The Bush administration is preparing to invoke September 11 and the worldwide “war on terrorism” to brush aside all restrictions on the use of US military aid, and make the annihilation of the Colombian guerrilla movements a stated goal of US foreign policy. Government officials told the Washington Post that increased aid, including supplying the Colombian army with satellite and electronic intelligence on the movement of the guerrillas, could be justified under a National Security Directive signed by Bush in the wake of the attacks on the World Trade Center and the Pentagon. At the same time, US officials argue, drawing a distinction between counterinsurgency and anti-drug operations is unrealistic because the FARC provides protection for coca growers and narcotics traffickers in return for “taxes” it levies in the safe zone.

The fact that the right-wing paramilitaries, who have benefited at least as much as the Colombian army from US arms aid, also provide protection for the narcotics trade and are responsible for far more murderous terror than the guerrillas is ignored by Washington policymakers.

President Pastrana has already requested that Washington allow the unrestricted utilization of military aid supplied under the Clinton administration’s “Plan Colombia” anti-drug campaign for the war against the guerrillas.

After pictures of US Army Green Berets operating alongside the Colombian military in the invasion of the safe zone appeared on the front page of the Colombian daily El Tiempo, one politician, Liberal Party presidential candidate Horacio Serpa, called the US military presence “very grave” and demanded a clarification from the government.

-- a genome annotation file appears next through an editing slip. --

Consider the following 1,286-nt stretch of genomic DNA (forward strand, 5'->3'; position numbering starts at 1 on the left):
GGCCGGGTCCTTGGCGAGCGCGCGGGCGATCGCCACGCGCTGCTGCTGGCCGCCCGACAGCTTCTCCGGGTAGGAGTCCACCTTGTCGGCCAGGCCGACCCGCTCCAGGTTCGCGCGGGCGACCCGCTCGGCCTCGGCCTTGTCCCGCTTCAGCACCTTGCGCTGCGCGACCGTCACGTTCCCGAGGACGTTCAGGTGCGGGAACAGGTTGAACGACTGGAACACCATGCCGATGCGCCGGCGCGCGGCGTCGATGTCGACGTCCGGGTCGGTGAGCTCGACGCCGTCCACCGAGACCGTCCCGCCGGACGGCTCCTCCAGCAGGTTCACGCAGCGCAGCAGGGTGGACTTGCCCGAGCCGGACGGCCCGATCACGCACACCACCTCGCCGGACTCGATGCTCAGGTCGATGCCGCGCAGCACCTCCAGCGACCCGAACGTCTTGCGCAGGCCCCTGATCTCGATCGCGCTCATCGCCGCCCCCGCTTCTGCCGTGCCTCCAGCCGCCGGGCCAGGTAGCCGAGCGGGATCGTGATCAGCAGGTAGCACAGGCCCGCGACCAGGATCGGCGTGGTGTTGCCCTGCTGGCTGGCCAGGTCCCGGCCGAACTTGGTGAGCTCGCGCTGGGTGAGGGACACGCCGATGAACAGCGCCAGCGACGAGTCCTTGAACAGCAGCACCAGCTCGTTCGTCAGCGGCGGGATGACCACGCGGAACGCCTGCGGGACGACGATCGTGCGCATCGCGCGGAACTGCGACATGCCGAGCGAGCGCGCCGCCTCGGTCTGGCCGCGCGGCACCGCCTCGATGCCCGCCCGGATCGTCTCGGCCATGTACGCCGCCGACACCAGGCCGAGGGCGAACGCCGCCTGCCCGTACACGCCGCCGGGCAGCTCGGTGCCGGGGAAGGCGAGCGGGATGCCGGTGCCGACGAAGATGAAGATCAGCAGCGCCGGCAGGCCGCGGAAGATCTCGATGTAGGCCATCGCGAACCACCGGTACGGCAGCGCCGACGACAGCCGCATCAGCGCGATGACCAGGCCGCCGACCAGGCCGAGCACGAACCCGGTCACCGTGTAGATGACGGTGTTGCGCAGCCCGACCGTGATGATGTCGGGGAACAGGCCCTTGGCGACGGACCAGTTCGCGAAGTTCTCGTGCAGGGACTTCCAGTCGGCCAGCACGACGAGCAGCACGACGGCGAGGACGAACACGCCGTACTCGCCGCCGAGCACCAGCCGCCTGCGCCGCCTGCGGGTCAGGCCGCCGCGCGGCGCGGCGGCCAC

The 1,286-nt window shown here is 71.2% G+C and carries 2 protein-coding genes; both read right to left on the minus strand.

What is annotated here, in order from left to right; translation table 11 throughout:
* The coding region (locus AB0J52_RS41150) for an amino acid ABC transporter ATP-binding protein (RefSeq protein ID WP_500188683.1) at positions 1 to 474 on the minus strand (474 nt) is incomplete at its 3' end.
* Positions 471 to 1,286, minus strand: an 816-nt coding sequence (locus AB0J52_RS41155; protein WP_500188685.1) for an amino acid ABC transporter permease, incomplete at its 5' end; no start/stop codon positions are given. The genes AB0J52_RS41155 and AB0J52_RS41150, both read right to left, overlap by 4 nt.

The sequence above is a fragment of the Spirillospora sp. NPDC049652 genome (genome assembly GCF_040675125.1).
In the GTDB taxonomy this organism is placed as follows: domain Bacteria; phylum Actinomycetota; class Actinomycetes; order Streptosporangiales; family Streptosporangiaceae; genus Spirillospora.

General Hector Fabio Velasco quickly replied that the US Special Forces had “come simply as observers.” Serpa’s opponent for the Liberal Party nomination, the rightist Alvaro Uribe Velez, said he welcomed the US presence and would support the sending of US combat troops to fight in Colombia, rather than merely providing aid and training.

With presidential elections set for May, the official political spectrum in Colombia has lurched violently to the right. Uribe, considered a reactionary extremist until recently, is projected to win a plurality of the vote in the first round. As the governor of the northeastern province of Antioquia, he allowed free rein to the paramilitary forces and helped create the type of peasant defense groups used by the Fujimori regime in Peru and the military dictatorship in Guatemala. The result was a bloody campaign of repression against working class and peasant militants and all those identified with the Colombian left.

Uribe has been feted by the Bush administration, which invited him to meet with State Department officials recently. Given his backing for US intervention, Washington is prepared to ignore evidence presented by his Colombian critics linking him to the operations of cocaine kingpins like Fabio Ochoa and Pablo Escobar in the 1980s.

Apparent support for Uribe as well as for Pastrana’s escalation of the war, particularly within the middle class, is in part a reflection of the increasing social and political weight of the military, which has grown in size, power and influence as a result of the flood of arms aid that has turned Colombia into the third largest recipient of US military hardware in the world.